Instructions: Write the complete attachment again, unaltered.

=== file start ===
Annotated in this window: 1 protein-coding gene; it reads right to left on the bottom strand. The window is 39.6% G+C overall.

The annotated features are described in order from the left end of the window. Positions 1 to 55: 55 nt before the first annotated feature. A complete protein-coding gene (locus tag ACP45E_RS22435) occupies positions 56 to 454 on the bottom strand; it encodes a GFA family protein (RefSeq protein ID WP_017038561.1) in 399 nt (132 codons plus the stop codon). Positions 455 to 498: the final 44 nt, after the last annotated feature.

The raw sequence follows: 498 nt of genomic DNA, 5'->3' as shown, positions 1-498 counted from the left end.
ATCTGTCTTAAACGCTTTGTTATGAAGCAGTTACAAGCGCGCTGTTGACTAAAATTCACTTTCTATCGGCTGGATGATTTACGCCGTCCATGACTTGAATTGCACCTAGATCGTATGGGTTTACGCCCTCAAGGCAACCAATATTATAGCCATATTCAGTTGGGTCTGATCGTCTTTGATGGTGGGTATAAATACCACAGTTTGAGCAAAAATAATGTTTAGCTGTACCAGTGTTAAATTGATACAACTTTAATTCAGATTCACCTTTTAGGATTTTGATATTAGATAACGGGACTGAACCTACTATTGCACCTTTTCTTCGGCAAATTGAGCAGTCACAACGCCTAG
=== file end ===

Annotated in this window: 1 protein-coding gene; it reads right to left on the bottom strand. The window is 39.6% G+C overall.

The annotated features are described in order from the left end of the window. Positions 1 to 55: 55 nt before the first annotated feature. A complete protein-coding gene (locus tag ACP45E_RS22435) occupies positions 56 to 454 on the bottom strand; it encodes a GFA family protein (RefSeq protein ID WP_017038561.1) in 399 nt (132 codons plus the stop codon). Positions 455 to 498: the final 44 nt, after the last annotated feature.

The raw sequence follows: 498 nt of genomic DNA, 5'->3' as shown, positions 1-498 counted from the left end.
ATCTGTCTTAAACGCTTTGTTATGAAGCAGTTACAAGCGCGCTGTTGACTAAAATTCACTTTCTATCGGCTGGATGATTTACGCCGTCCATGACTTGAATTGCACCTAGATCGTATGGGTTTACGCCCTCAAGGCAACCAATATTATAGCCATATTCAGTTGGGTCTGATCGTCTTTGATGGTGGGTATAAATACCACAGTTTGAGCAAAAATAATGTTTAGCTGTACCAGTGTTAAATTGATACAACTTTAATTCAGATTCACCTTTTAGGATTTTGATATTAGATAACGGGACTGAACCTACTATTGCACCTTTTCTTCGGCAAATTGAGCAGTCACAACGCCTAG